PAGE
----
been the largest of any month since
the store was opened and we are en
deavoring to make it a thorough rec
ord breaker. Everything is all right.
We are able to get all the goods we
want and there Is no trouble."
NOT GOOD DIPLOMACY.
Japanese Leader Comments on Trip
of Battleship Fleet.
New York, Oct. 2t.Dr. Louis L.
Seaman, ex-surgeon major, U. S. A.,
who was with the Japanese forces,
both naval and military, during the
Russo-Japanese war, has received a
letter from Count Okuma, the Japa
nese Progressive leader, in which
Count Okuma said that the sending of
the Atlantic fleet to the Pacific was
not good diplomacy.
"Foreign newspapers," Count Oku
ma wrote, "are too pessimistic. The
Japanese are convinced that there will
be no war. Every case like the San
Francisco incident is sure to have a
bad effect. I think that the trouble
is due to the state's sovereignty prin
ciple in the United States. The power
of the states is too great. They, are
too independent. The sending of the
Atlantic fleet to the Pacific is not good
diplomacy."
PATENT CASE DISMISSED.
Court's Action Said to Put an End to
"Mica Trust."
Chicago, Oct. 2 .The dismissal by
Judge Kohlsaat, in the United States
circuit court, of a patent case on the
ground that it lacked equity Is said
to put an end to a monopoly which
had existed for about sixteen years
the so-called "mica trust." Mica is
used extensively for insulation pur
poses in electric motors and dyna
mos. The process for making mica
Insulation was patented, but it seems
that the application for a patent on
the resultant product was denied on
the ground of prior use. This fact,
however, it was claimed, was un
known until a search of the records of
the patent office disclosed it. It was
in view of this hitherto concealed fact
that the court dismissed the case to
enforce the patent granted on the
ground that the case lacked equity.
Cabinet Discusses Situation.
Washington, Oct. 2 .At a cabinet
meeting the financial situation and
other matters were discussed. It was
the first formal meeting of President
Roosevelt's cabinet since June. Those
present were Secretary of State Root,
Postmaster General Meyer, Secretary
of the Interior Garfield, Attorney Gen
eral Bonaparte, Secretary of the Navy
Metcalf and Secretary of Agriculture
Wilson. The session continued for
two and a half hours.
Steamer Abandoned at Sea.
Baltimore, Oct. 2 .A cablegram
from London to the Maritime Ex
change says that the British steamer
Pamplco, from Baltimore for Rotter
dam, ws abandoned in latitude 47
north, longitude 32 west. The crew
were saved.
No Use For a Label.
Shopman (to undecided customer
come to purchase a dog trough)Would
you like one with "Dog" painted on It,
madam? CustomerN-no. You see,
the dog can't read, and my husband
doesn't drink water!London Punch.
The Glad Ring.
The Ideal state of love will never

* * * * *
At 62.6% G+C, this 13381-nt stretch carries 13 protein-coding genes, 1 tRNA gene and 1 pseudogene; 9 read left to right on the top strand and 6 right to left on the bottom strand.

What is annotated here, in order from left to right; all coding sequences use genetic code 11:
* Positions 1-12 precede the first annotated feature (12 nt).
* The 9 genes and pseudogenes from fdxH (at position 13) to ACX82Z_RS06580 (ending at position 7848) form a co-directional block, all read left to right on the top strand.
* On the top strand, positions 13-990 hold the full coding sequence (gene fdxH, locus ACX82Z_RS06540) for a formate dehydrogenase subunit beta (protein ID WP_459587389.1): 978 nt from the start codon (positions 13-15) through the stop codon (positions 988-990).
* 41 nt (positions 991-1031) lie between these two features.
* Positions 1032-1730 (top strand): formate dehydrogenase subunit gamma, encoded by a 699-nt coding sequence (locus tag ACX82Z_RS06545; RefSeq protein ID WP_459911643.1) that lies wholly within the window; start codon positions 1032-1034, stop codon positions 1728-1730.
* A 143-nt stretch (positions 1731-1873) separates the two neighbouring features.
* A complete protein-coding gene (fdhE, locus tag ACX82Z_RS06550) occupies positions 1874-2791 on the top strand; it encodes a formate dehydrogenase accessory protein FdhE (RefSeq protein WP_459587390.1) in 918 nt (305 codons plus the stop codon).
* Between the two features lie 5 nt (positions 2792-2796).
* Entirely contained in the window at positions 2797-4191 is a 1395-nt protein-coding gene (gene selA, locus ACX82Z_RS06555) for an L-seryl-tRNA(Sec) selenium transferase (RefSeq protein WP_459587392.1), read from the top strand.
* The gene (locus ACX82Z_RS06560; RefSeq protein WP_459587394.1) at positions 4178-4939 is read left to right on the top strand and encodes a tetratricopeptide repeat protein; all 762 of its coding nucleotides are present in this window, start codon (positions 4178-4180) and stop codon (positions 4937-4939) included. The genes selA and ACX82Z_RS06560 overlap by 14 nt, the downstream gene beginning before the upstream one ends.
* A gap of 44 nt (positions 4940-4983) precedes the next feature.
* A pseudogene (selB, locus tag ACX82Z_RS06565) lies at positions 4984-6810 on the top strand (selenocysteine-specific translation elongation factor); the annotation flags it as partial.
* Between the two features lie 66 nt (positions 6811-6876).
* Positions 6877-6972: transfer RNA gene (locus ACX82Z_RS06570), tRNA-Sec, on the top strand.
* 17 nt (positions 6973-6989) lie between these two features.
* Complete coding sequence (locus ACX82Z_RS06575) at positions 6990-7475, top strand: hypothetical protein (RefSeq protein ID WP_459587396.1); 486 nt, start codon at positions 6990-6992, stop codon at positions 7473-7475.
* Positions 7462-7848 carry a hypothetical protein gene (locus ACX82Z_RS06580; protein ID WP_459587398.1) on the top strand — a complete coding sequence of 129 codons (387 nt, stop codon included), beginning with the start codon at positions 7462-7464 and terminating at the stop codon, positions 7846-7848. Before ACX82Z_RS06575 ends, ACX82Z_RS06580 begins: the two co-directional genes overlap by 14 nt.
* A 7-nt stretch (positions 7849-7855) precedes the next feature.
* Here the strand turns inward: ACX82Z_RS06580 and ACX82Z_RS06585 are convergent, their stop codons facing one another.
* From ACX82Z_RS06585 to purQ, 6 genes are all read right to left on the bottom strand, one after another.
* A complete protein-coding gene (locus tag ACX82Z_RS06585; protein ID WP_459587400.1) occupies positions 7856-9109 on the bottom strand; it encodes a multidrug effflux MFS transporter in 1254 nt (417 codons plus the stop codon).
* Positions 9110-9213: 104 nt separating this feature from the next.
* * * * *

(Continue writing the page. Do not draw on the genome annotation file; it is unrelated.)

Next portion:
come to pass until the wooer can use
the glad ring in his voice and save the
price of a diamond toward, provisions
for the first year in a flatSpokane
(Wash.) Spokesman-Review.
He Didn't Like Crowd.
Mrs. GotroxMabel, dear, are you
sure Mr. Woodby loves you for your
self alone? MabelYes, I'm sure he
does, mamma. He Is always so rest
less when you are In the room.Ex
change.
In January, 1849, one year after the
first discovery of gold In California,
there were 10,000 men mining there.
'V-.,' &}[ "S
1
FRIEND TO FRIEND.
The personal recommendations of peo
ple who have been cured of coughs and
colds by Chamberlain's Cough Remedy
have done more than all else to make it a
taple article of trade and commerce ovei
large part of the civilized world.
Barker's Drug Store
Subduing Mother's Voice.
The successful merchant invited his
parents to visit him In New York city.
They came gladly and on the following
Sabbath were escorted to a fushiona
ble church in Fifth avenue. Some of
the hymns were familiar. In their ren
dition the visiting pair contributed
heavily, with the credit for volume in
favor of the father. Altb.cn.1gl1 not al
ways in correct time and sometimes in
discord, yet the joy of this good couple
leaped forth in joyous praise, and they
did not see the glowering looks of
nearby worshipers or the beetlike face
of their devoted son.
"Father," explained the merchant
that afternoon while his mother was
taking her accustomed nap, "in our
churches the congregations do very lit
tle singing. It 13 left entirely to the
choir."
"I know, my boy," said the old man
as he lovingly placed a hand on his
son's shoulder, "that it was very em
barrassing to you this morning, but if
I hadn't sung as loudly as I did the
people would have heard your moth
er."New York Press.
Muskrats.
Rare old Captain John Smith in his
quaint "History of New England and
the Summer Isles," published in Lon
don in 1624, gives probably the first
written account of the muskrat. He
says that "the mussacus is a beast of
the form and nature of our (English)
water rat" and adds that "some of
them smell exceedingly strong of
musk." These animals may be caught
in almost any sort of trap baited
with sweet apples or parsnips. Musk
rats have very strong teeth and can
use them on wood effectively, so it Is
wise to protect all corners and cracks
in your wooden traps with pieces of
tin or sheet iron. They have good
noses and can smell an apple a long
distance off. Place your traps in the
shallow water at the edge of the mill
pond or stream inhabited by these rats,
and they will doubtless find it without
difficulty. Young muskrats are very